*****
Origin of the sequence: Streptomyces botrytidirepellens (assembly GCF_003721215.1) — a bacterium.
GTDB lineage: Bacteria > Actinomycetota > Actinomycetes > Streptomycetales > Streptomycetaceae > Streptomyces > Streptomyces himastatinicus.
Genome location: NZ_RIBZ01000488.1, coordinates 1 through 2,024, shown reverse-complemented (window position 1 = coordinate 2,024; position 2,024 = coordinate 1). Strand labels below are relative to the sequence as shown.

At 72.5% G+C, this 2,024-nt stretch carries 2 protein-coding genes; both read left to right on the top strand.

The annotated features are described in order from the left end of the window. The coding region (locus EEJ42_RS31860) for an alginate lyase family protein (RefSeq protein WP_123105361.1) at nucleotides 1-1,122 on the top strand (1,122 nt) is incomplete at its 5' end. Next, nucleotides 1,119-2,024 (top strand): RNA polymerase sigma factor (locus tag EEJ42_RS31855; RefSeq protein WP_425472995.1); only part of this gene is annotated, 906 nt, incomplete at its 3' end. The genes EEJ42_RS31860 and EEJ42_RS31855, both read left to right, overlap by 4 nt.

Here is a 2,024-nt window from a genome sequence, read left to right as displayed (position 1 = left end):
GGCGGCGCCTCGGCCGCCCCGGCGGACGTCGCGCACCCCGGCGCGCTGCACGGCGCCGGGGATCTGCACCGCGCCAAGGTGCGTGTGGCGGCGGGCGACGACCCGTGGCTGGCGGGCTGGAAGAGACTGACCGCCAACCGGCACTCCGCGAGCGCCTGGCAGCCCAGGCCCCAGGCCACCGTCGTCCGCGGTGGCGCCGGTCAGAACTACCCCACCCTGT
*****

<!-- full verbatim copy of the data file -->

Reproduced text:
Origin of the sequence: Streptomyces botrytidirepellens (assembly GCF_003721215.1) — a bacterium.
GTDB lineage: Bacteria > Actinomycetota > Actinomycetes > Streptomycetales > Streptomycetaceae > Streptomyces > Streptomyces himastatinicus.
Genome location: NZ_RIBZ01000488.1, coordinates 1 through 2,024, shown reverse-complemented (window position 1 = coordinate 2,024; position 2,024 = coordinate 1). Strand labels below are relative to the sequence as shown.

At 72.5% G+C, this 2,024-nt stretch carries 2 protein-coding genes; both read left to right on the top strand.

The annotated features are described in order from the left end of the window. The coding region (locus EEJ42_RS31860) for an alginate lyase family protein (RefSeq protein WP_123105361.1) at nucleotides 1-1,122 on the top strand (1,122 nt) is incomplete at its 5' end. Next, nucleotides 1,119-2,024 (top strand): RNA polymerase sigma factor (locus tag EEJ42_RS31855; RefSeq protein WP_425472995.1); only part of this gene is annotated, 906 nt, incomplete at its 3' end. The genes EEJ42_RS31860 and EEJ42_RS31855, both read left to right, overlap by 4 nt.

Here is a 2,024-nt window from a genome sequence, read left to right as displayed (position 1 = left end):
GGCGGCGCCTCGGCCGCCCCGGCGGACGTCGCGCACCCCGGCGCGCTGCACGGCGCCGGGGATCTGCACCGCGCCAAGGTGCGTGTGGCGGCGGGCGACGACCCGTGGCTGGCGGGCTGGAAGAGACTGACCGCCAACCGGCACTCCGCGAGCGCCTGGCAGCCCAGGCCCCAGGCCACCGTCGTCCGCGGTGGCGCCGGTCAGAACTACCCCACCCTGT